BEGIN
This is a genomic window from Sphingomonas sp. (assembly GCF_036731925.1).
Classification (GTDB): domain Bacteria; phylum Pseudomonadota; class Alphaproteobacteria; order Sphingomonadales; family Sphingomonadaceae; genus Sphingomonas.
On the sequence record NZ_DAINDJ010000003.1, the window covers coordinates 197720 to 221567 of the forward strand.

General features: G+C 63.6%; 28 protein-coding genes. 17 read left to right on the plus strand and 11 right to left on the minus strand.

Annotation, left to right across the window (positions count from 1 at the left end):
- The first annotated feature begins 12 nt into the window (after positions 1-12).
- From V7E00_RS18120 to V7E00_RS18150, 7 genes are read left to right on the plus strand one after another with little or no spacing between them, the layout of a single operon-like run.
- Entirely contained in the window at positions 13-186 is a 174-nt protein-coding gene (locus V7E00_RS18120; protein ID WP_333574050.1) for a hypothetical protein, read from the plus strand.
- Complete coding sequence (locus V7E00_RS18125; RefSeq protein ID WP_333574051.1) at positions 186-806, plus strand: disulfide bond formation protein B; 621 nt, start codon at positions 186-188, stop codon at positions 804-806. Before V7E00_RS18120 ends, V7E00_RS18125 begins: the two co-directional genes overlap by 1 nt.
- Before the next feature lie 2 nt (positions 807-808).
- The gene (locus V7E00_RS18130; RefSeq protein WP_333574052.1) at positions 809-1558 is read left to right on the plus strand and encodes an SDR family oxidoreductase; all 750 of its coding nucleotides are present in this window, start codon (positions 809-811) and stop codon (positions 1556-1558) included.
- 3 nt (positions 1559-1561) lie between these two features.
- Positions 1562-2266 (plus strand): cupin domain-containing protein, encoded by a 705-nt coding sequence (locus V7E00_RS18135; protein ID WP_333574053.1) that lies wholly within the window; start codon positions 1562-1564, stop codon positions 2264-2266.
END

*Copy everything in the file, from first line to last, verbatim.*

This is a genomic window from Sphingomonas sp. (assembly GCF_036731925.1).
Classification (GTDB): domain Bacteria; phylum Pseudomonadota; class Alphaproteobacteria; order Sphingomonadales; family Sphingomonadaceae; genus Sphingomonas.
On the sequence record NZ_DAINDJ010000003.1, the window covers coordinates 197720 to 221567 of the forward strand.

General features: G+C 63.6%; 28 protein-coding genes. 17 read left to right on the plus strand and 11 right to left on the minus strand.

Annotation, left to right across the window (positions count from 1 at the left end):
- The first annotated feature begins 12 nt into the window (after positions 1-12).
- From V7E00_RS18120 to V7E00_RS18150, 7 genes are read left to right on the plus strand one after another with little or no spacing between them, the layout of a single operon-like run.
- Entirely contained in the window at positions 13-186 is a 174-nt protein-coding gene (locus V7E00_RS18120; protein ID WP_333574050.1) for a hypothetical protein, read from the plus strand.
- Complete coding sequence (locus V7E00_RS18125; RefSeq protein ID WP_333574051.1) at positions 186-806, plus strand: disulfide bond formation protein B; 621 nt, start codon at positions 186-188, stop codon at positions 804-806. Before V7E00_RS18120 ends, V7E00_RS18125 begins: the two co-directional genes overlap by 1 nt.
- Before the next feature lie 2 nt (positions 807-808).
- The gene (locus V7E00_RS18130; RefSeq protein WP_333574052.1) at positions 809-1558 is read left to right on the plus strand and encodes an SDR family oxidoreductase; all 750 of its coding nucleotides are present in this window, start codon (positions 809-811) and stop codon (positions 1556-1558) included.
- 3 nt (positions 1559-1561) lie between these two features.
- Positions 1562-2266 (plus strand): cupin domain-containing protein, encoded by a 705-nt coding sequence (locus V7E00_RS18135; protein ID WP_333574053.1) that lies wholly within the window; start codon positions 1562-1564, stop codon positions 2264-2266.